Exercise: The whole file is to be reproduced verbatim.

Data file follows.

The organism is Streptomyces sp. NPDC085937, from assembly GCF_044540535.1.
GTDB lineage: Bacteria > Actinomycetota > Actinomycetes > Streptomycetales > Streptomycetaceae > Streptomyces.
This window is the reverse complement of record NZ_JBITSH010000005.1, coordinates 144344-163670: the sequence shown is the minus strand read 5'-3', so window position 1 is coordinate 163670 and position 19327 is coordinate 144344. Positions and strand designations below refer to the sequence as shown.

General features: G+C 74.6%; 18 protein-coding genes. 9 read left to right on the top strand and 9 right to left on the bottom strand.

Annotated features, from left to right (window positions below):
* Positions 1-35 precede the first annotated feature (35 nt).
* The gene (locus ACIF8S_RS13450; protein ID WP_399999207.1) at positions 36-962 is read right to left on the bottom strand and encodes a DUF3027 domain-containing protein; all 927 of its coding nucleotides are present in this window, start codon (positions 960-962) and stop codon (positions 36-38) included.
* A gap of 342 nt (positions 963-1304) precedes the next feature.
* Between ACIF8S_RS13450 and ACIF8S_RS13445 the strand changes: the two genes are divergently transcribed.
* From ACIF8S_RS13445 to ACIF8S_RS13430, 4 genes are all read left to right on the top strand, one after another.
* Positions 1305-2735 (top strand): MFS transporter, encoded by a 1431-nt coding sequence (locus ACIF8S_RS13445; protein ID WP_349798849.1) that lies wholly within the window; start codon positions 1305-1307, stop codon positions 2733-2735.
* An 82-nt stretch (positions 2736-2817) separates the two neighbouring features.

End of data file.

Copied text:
The organism is Streptomyces sp. NPDC085937, from assembly GCF_044540535.1.
GTDB lineage: Bacteria > Actinomycetota > Actinomycetes > Streptomycetales > Streptomycetaceae > Streptomyces.
This window is the reverse complement of record NZ_JBITSH010000005.1, coordinates 144344-163670: the sequence shown is the minus strand read 5'-3', so window position 1 is coordinate 163670 and position 19327 is coordinate 144344. Positions and strand designations below refer to the sequence as shown.

General features: G+C 74.6%; 18 protein-coding genes. 9 read left to right on the top strand and 9 right to left on the bottom strand.

Annotated features, from left to right (window positions below):
* Positions 1-35 precede the first annotated feature (35 nt).
* The gene (locus ACIF8S_RS13450; protein ID WP_399999207.1) at positions 36-962 is read right to left on the bottom strand and encodes a DUF3027 domain-containing protein; all 927 of its coding nucleotides are present in this window, start codon (positions 960-962) and stop codon (positions 36-38) included.
* A gap of 342 nt (positions 963-1304) precedes the next feature.
* Between ACIF8S_RS13450 and ACIF8S_RS13445 the strand changes: the two genes are divergently transcribed.
* From ACIF8S_RS13445 to ACIF8S_RS13430, 4 genes are all read left to right on the top strand, one after another.
* Positions 1305-2735 (top strand): MFS transporter, encoded by a 1431-nt coding sequence (locus ACIF8S_RS13445; protein ID WP_349798849.1) that lies wholly within the window; start codon positions 1305-1307, stop codon positions 2733-2735.
* An 82-nt stretch (positions 2736-2817) separates the two neighbouring features.